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China attacks US at Security Council
China on Thursday lashed out at the United States at a high-level UN meeting over its criticism on the coronavirus, with its envoy declaring, “Enough is enough!”
Two days after President Donald Trump used his annual address to the General Assembly to attack China’s record, the US ambassador to the United Nations also took an outraged tone — after which her Chinese counterpart showed palpable anger.
“I must say, enough is enough! You have created enough troubles for the world already,” Chinese envoy Zhang Jun told a Security Council meeting on global governance attended through videoconference by several heads of state.
“The US has nearly seven million confirmed cases and over 200,000 deaths by now. With the most advanced medical technologies and system in the world, why has the US turned out to have the most confirmed cases and fatalities?” he asked in English.
“If someone should be held accountable, it should be a few US politicians themselves.”
Using a phrase often told by US leaders to China, Zhang said, “The US should understand that a major power should behave like a major power.”
The United States “is completely isolated,” he said in remarks enthusiastically backed by his Russian counterpart.
– ‘Shame on each of you’ –
His remarks came after the US ambassador, Kelly Craft, opened with angry words that took diplomats off-guard.
“You know, shame on each of you. I am astonished and I am disgusted by the content of today’s discussion,” Craft said.
“I am actually really quite ashamed of this Council — members of the Council who took this opportunity to focus on political grudges rather than the critical issue at hand. My goodness.”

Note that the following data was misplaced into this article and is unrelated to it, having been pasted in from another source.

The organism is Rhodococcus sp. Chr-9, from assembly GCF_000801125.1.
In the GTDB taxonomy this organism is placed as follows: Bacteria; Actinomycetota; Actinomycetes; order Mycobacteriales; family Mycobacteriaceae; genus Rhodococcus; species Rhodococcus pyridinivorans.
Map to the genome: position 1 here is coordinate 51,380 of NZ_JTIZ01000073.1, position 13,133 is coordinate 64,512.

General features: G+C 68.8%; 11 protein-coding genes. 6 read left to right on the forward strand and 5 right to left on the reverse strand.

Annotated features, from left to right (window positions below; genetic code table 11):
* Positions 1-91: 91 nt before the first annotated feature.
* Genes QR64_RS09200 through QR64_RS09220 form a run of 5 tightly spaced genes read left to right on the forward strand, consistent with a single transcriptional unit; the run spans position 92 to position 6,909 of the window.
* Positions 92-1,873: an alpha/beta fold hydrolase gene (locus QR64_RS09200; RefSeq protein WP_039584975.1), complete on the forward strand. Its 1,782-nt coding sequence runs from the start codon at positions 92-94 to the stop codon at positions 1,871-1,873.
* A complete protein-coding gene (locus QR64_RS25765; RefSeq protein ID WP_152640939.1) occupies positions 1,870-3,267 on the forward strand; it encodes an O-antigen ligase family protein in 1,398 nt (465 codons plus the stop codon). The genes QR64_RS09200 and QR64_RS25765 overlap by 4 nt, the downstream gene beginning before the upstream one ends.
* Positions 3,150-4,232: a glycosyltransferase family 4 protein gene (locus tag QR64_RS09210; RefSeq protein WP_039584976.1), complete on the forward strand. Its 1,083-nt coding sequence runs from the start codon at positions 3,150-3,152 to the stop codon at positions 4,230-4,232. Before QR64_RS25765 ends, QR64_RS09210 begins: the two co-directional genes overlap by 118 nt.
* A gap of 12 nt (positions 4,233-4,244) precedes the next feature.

Diplomats said they were puzzled at the tone of Craft, who had left by the time the Chinese ambassador spoke.
Craft was “very aggressive” after a session that had been “more or less full of consensus,” one diplomat said on condition of anonymity.
With world leaders asked to send speeches in advance for a virtual General Assembly, Chinese President Xi Jinping could not reply Tuesday to Trump and delivered a mild-mannered speech in which he unveiled more ambitious targets on climate change.
But the spokesman for the General Assembly, Brenden Varma, said China had requested to speak next Tuesday, the day set up for any nation to reply to statements.
Trump in his speech had demanded action against China for spreading the “plague” of Covid-19 to the world.
China suppressed news of the respiratory disease when it first emerged last year in Wuhan and initial advice played down the risks of transmission.
China’s communist leaders have more recently tried to transform the narrative into one of the country’s success in stopping the virus.
Trump’s response to the pandemic — which he has provocatively called the “China virus” — has emerged as a major political issue as he seeks a new term in the November 3 election.
– Africans seek debt relief –
Several African leaders used their virtual addresses to the General Assembly to plead for more international assistance, fearing that Covid will impede development.
“Our nations are asking for financial support that rises to the level of the economic crisis they’re witnessing,” said Niger’s President Mahamadou Issoufou.
“Just a debt moratorium will not be enough faced with the challenges that have arisen. We simply have to cancel the debt completely,” he said, reiterating a call made Tuesday by his counterpart from the Democratic Republic of Congo, Felix Tshisekedi.
The Group of 20 major economies in mid-April suspended debt payments for the poorest nations through the end of the year as they face major budget shortfalls due to the Covid shutdown.
The African Union is seeking to extend the moratorium through 2021, warning of dire economic effects from the health crisis.
“This pandemic could erase more than a decade of economic growth and social progress achieved by the African continent,” Ivory Coast President Alassane Ouattara said.
Despite the economic concerns, Africa has been one of the regions least affected in health terms by Covid-19, with the continent reporting 1.8 million cases and 34,500 deaths.